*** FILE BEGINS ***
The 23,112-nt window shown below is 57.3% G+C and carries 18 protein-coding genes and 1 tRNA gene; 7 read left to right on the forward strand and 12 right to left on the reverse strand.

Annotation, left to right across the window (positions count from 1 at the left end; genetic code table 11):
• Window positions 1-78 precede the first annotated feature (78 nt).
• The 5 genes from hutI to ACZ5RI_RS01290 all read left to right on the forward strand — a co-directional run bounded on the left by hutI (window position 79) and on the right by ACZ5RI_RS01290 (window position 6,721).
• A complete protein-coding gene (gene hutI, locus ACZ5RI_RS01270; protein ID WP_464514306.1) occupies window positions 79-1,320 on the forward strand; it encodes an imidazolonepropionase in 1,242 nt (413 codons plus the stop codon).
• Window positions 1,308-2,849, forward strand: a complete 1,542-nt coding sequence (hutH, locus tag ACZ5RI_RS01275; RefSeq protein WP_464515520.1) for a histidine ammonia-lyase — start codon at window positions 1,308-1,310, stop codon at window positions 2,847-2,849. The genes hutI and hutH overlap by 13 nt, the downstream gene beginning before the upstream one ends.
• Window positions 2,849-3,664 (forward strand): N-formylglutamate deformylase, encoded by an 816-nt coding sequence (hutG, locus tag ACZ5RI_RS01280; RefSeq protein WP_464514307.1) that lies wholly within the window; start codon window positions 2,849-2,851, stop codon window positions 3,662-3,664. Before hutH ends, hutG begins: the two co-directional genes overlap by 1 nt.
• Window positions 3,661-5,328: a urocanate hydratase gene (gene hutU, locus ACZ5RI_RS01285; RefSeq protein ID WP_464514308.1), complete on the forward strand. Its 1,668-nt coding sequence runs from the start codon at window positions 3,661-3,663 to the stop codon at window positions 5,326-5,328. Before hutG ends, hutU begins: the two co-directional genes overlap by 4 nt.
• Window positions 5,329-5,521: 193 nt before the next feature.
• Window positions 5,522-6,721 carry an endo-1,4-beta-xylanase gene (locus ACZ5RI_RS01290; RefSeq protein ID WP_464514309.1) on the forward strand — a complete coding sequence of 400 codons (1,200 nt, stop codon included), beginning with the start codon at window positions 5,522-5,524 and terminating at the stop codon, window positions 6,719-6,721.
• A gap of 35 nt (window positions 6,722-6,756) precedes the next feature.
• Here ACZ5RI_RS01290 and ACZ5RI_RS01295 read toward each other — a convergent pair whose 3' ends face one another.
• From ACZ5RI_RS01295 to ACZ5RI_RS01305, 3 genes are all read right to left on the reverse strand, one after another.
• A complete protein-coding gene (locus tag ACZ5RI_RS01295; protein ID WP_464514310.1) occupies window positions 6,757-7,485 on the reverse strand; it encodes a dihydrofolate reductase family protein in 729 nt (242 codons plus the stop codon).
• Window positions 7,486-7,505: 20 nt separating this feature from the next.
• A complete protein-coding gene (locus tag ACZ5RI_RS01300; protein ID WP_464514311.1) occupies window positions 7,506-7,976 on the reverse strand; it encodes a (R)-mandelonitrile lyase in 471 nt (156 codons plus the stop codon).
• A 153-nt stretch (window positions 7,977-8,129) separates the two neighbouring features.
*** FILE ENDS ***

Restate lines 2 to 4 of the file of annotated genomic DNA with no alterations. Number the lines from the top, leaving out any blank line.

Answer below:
Annotation, left to right across the window (positions count from 1 at the left end; genetic code table 11):
• Window positions 1-78 precede the first annotated feature (78 nt).
• The 5 genes from hutI to ACZ5RI_RS01290 all read left to right on the forward strand — a co-directional run bounded on the left by hutI (window position 79) and on the right by ACZ5RI_RS01290 (window position 6,721).